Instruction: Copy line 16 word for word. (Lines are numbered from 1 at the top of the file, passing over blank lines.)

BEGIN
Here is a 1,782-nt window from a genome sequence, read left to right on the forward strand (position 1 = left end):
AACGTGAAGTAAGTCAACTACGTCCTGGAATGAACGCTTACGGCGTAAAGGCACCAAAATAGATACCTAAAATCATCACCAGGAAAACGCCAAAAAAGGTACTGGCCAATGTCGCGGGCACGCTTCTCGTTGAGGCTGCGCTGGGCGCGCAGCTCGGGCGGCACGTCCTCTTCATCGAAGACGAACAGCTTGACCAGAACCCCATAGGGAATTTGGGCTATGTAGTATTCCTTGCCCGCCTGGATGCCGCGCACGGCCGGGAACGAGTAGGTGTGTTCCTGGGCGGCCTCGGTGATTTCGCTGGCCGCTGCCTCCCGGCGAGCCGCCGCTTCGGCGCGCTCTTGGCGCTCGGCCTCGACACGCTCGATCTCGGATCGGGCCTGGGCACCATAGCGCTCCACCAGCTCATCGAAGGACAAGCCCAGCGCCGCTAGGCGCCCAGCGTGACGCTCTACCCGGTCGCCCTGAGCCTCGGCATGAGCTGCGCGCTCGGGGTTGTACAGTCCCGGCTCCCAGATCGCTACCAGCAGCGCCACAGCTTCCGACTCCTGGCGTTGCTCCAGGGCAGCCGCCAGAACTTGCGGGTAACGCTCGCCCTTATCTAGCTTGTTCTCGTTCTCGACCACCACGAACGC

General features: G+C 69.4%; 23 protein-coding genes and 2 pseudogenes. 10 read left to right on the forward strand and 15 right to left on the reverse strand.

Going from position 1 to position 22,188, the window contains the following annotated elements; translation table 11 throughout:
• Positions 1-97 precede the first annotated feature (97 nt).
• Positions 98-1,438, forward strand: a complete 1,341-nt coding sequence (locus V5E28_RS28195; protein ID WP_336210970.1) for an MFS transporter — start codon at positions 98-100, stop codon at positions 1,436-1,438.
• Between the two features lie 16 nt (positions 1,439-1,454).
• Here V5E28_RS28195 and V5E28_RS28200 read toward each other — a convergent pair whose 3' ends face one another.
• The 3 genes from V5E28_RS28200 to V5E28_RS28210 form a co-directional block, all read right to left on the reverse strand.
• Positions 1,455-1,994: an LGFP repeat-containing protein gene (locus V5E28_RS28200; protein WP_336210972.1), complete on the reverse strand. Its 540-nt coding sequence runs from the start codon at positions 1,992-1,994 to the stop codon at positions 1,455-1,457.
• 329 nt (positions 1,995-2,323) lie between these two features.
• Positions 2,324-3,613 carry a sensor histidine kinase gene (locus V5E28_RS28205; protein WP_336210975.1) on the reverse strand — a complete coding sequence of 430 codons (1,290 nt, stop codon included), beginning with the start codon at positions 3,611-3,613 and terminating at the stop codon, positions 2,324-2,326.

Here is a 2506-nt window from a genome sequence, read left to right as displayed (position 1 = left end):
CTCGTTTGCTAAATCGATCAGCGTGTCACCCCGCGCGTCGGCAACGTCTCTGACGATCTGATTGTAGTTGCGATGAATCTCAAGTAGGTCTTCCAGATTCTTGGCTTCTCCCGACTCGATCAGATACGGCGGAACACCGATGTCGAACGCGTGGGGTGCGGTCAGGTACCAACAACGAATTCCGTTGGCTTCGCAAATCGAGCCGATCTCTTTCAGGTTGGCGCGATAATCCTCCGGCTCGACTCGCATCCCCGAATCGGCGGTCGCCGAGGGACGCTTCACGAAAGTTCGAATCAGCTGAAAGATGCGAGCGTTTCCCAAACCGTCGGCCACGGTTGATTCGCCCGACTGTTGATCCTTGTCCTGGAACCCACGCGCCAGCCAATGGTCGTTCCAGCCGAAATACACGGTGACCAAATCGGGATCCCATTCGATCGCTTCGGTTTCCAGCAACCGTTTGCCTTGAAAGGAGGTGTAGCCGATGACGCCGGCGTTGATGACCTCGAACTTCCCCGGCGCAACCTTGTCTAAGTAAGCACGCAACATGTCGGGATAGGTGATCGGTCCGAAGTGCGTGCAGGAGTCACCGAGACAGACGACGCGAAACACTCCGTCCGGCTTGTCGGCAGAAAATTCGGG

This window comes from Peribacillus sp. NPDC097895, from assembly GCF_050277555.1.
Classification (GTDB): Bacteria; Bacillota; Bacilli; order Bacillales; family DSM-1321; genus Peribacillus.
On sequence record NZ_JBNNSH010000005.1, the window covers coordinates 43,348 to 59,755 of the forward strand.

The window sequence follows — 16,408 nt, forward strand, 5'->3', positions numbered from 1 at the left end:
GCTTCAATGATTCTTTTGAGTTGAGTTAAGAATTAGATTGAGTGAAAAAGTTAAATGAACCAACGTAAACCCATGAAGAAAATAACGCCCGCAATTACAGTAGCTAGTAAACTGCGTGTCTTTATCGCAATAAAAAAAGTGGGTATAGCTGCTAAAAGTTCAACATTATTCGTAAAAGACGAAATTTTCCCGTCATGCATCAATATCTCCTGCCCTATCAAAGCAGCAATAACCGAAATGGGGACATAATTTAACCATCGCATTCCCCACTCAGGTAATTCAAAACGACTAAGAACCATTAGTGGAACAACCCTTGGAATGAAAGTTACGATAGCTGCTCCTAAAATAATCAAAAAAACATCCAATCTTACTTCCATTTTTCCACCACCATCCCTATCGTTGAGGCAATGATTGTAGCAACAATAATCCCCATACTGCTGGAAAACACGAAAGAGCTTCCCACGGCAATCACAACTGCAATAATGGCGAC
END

Classification (GTDB): Bacteria; Bacillota; Bacilli; order Bacillales; family DSM-1321; genus Peribacillus.